From the Division of General Medicine and Primary Care, Beth Israel Deaconess Medical Center, 330 Brookline Ave, LY318, Boston, MA 02215.
In September 1999, at Medicine Grand Rounds, Eric B. Larson, MD, MPH,
addressed the evaluation and treatment of an 80-year-old retired teacher who
had experienced slowly progressive memory loss for 7 years.1
He was the principal caregiver for his wife, disabled by a chronic, degenerative
illness, and a severe stroke. On evaluation, Mr J exhibited variable abnormalities
of retention and recall, appeared depressed, and the question of early Alzheimer
disease was raised by his family and primary physician. Dr Larson discussed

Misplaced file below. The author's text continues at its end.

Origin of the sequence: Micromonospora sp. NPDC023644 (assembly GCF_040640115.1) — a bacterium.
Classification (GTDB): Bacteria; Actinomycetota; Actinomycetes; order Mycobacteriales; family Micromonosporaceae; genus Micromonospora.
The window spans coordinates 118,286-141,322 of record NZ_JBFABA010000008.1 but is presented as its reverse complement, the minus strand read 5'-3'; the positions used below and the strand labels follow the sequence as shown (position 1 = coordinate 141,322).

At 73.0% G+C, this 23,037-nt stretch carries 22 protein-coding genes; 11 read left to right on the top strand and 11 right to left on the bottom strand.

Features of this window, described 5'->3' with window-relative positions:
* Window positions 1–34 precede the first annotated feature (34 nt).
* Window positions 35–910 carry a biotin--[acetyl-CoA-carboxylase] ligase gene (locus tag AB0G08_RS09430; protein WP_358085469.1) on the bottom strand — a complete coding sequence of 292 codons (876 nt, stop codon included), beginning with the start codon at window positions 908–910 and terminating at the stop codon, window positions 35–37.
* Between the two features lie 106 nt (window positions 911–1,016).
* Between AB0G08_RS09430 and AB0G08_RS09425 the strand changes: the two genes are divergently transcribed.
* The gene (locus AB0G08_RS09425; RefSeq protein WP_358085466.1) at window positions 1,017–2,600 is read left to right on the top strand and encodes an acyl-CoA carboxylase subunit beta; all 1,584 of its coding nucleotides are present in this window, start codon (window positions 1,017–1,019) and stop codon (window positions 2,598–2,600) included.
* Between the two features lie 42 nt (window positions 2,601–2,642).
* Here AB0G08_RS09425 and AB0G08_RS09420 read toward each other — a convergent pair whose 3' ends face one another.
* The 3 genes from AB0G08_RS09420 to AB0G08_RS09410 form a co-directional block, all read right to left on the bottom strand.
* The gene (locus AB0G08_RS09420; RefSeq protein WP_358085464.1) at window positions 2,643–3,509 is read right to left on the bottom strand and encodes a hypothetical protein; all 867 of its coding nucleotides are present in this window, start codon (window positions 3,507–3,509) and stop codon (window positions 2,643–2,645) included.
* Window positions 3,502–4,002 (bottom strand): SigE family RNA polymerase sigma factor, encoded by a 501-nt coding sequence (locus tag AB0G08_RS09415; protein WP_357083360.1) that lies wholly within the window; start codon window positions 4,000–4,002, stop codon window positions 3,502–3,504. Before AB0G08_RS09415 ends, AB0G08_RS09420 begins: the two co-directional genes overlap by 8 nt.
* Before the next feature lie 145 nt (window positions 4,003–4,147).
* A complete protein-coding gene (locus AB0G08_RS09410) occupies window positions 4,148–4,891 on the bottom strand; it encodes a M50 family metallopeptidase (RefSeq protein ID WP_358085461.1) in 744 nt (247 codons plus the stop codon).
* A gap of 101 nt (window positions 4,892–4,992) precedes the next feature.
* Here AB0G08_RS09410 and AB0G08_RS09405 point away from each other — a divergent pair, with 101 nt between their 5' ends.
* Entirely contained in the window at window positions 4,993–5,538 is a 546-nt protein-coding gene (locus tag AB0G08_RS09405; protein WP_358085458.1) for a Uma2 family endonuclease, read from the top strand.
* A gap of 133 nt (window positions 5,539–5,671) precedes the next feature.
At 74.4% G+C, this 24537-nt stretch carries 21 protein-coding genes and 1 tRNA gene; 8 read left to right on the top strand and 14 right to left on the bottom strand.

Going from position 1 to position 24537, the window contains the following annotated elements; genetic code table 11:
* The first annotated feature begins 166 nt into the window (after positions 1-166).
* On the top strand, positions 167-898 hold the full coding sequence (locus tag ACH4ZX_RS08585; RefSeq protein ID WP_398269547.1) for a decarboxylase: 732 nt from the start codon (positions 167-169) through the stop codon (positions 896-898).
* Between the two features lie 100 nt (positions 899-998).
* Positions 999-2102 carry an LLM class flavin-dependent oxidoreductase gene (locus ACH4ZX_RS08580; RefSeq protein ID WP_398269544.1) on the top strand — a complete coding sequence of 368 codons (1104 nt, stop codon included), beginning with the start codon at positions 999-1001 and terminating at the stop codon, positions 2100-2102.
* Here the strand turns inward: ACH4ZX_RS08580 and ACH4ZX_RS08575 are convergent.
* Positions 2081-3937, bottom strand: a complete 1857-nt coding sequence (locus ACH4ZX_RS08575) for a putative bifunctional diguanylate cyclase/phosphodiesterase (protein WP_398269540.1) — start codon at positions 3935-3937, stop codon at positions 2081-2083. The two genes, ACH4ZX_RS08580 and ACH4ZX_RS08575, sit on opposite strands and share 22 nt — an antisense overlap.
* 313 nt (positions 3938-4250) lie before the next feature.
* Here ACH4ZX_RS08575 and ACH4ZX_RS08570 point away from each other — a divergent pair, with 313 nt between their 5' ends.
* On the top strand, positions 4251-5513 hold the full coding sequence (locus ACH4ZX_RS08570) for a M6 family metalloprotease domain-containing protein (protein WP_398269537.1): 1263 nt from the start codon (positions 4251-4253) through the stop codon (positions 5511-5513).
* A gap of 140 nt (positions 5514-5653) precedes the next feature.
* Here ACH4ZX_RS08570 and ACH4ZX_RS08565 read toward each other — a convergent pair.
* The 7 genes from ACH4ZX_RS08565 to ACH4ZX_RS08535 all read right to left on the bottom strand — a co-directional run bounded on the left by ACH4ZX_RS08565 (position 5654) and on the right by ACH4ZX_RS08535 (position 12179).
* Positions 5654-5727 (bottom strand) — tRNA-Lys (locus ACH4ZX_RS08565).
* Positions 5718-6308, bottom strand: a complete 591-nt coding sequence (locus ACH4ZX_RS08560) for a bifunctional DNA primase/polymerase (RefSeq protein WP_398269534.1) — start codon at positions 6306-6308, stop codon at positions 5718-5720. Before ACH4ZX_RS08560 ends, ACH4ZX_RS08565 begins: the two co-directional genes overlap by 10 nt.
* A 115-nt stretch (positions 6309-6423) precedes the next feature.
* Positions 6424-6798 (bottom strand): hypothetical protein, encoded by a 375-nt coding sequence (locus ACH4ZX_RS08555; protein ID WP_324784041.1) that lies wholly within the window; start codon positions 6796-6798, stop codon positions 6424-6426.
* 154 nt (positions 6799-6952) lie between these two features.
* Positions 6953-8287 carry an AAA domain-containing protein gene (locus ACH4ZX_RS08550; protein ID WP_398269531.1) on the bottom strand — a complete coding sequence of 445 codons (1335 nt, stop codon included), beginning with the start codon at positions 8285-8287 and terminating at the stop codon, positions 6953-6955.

the epidemiology and spectrum of diseases associated with early dementia and
outlined a strategy for the evaluation and treatment of such patients. We
asked the patient, his son, and his primary care physician to comment on the
year that followed the rounds.
Delbanco T, Hartman EE. An 80-Year-Old Man With Memory Loss, 1 Year Later. JAMA. 2000;284(20):2639. doi:10.1001/jama.284.20.2639